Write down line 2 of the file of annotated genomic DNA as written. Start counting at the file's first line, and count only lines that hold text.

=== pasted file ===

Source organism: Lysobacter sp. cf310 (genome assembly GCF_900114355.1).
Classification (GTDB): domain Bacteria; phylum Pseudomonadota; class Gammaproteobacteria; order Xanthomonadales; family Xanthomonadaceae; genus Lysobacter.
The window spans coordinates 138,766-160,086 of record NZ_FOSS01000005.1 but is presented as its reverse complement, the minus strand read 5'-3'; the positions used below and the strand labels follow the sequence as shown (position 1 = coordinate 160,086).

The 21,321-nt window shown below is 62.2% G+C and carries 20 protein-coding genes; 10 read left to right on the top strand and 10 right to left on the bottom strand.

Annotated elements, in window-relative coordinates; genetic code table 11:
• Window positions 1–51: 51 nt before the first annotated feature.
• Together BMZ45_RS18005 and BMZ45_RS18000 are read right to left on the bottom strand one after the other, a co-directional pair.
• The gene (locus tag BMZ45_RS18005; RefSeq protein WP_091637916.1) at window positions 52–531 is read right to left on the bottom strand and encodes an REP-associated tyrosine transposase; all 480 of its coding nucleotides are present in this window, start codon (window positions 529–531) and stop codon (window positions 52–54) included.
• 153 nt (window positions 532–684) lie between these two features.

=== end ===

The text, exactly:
Classification (GTDB): domain Bacteria; phylum Pseudomonadota; class Gammaproteobacteria; order Xanthomonadales; family Xanthomonadaceae; genus Lysobacter.